All states have specific time limits for filing a medical malpractice lawsuit in court. These deadlines are set by a law called a "statute of limitations," which can be particularly complex in medical malpractice cases, since most states have carved out special rules for figuring out when the "clock" starts ticking. There's usually a standard deadline, which gives plaintiffs a certain number of years (typically between two and six) after the medical error occurred to get the lawsuit filed. But a wrinkle known as the "discovery rule" could affect when the applicable time period actually starts.
The complicated part of the statute of limitations for medical malpractice lawsuits is usually called the "discovery" (or "discovery of harm") rule. The purpose of this rule is to give victims of medical malpractice the right to file a medical malpractice lawsuit after the standard statute of limitations expired, when they might not have known (or might not have had reason to suspect) that they were harmed by a health care provider's medical negligence.
The key to the discovery rule is that the patient did not know that he or she had a potential medical malpractice case. Only patients who truly did not know of—and could not reasonably have been expected to figure out—their health care provider's medical negligence have the right to use the discovery rule exception to file a medical malpractice lawsuit, if the applicable deadline has passed.
The discovery rule is written differently in each state. In some states, it only extends the statute of limitations for a year or two, while in others it might extend the statute of limitations for many years. And in still other states, the discovery rule only applies in certain situations (if a surgeon negligently left a medical instrument or some other object inside a patient’s body, for example).
An example of one state’s discovery rule might be: "the statute of limitations time period begins 1) on the date on which the medical malpractice occurred, or 2) on the date on which the patient knew or had sufficient notice to know that he or she was harmed by medical malpractice." (Learn more about when it's medical malpractice, and when it isn't.)
Let’s say a patient had an operation on June 1, 2017, and the surgeon left a sponge inside the patient. Let’s say also that the patient had no problems after the surgery until June 15, 2019, when she began having pain. The patient went to a new doctor, and the new doctor sent the patient for an x-ray that day.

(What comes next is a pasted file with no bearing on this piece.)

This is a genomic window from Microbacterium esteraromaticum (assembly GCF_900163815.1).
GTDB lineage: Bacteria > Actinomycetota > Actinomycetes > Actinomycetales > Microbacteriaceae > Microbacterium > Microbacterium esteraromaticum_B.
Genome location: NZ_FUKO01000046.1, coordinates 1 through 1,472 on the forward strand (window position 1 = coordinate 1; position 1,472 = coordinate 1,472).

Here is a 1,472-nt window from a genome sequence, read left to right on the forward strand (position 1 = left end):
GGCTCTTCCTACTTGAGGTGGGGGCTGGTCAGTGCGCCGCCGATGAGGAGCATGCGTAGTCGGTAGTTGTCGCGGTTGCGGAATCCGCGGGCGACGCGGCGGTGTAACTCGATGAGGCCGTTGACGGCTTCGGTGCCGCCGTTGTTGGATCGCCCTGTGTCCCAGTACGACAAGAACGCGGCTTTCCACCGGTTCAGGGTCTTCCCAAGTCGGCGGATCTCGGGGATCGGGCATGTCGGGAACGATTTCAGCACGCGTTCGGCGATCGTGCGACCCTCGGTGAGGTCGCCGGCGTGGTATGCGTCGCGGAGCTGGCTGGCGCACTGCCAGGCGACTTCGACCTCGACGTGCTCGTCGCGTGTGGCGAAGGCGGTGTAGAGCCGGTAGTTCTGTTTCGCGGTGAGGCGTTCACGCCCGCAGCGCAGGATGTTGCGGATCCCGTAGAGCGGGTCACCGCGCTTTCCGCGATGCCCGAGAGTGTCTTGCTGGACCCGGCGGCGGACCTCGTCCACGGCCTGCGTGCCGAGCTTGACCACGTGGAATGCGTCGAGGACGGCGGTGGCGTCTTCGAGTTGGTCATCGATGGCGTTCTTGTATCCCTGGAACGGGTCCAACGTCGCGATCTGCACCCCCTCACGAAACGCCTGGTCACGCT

The x-ray showed the presence of the sponge, and the new doctor told the patient about the problem on that day. If the 2017 operation was the only operation on that part of the body that the patient had ever had, the sponge had to come from that operation. As a general rule, if a surgeon leaves a medical instrument or other object inside a patient after an operation, that surgeon is negligent (based on the legal concept of "res ipsa loquitur").
If the state’s standard statute of limitations for medical malpractice lawsuits is 2 years, the patient has missed the filing deadline, and now has to rely on the discovery rule exception to the standard statute of limitations, before the doctor can be sued.
The discovery rule exception to the medical malpractice statute of limitations would say that the statute of limitations for malpractice from the 2017 operation began running on June 15, 2019 (the date on which the patient was put on notice about what happened). If the exception applies, the patient will have until June 15, 2021 to file a lawsuit against the original surgeon.
Besides "actual" discovery, the second part of most states’ discovery rule exceptions is that the statute of limitations will begin running when the patient reasonably should have known that he/she was a victim of medical malpractice.
Let’s go back to the above example, but this time say that the patient did not have an x-ray. Instead, let’s say that the patient went to see five doctors during 2019, and they all told her that they didn’t know what was causing the pain, but that it probably had something to do with the old operation and that the patient should have an x-ray to make sure.
In this case, the patient, after seeing five doctors who all offered the same advice, is now on sufficient notice that the original surgeon may have done something wrong. The "discovery rule" version of the statute of limitations will begin running certainly on the date that the patient saw the fifth doctor, and probably on the date that the patient saw the second doctor.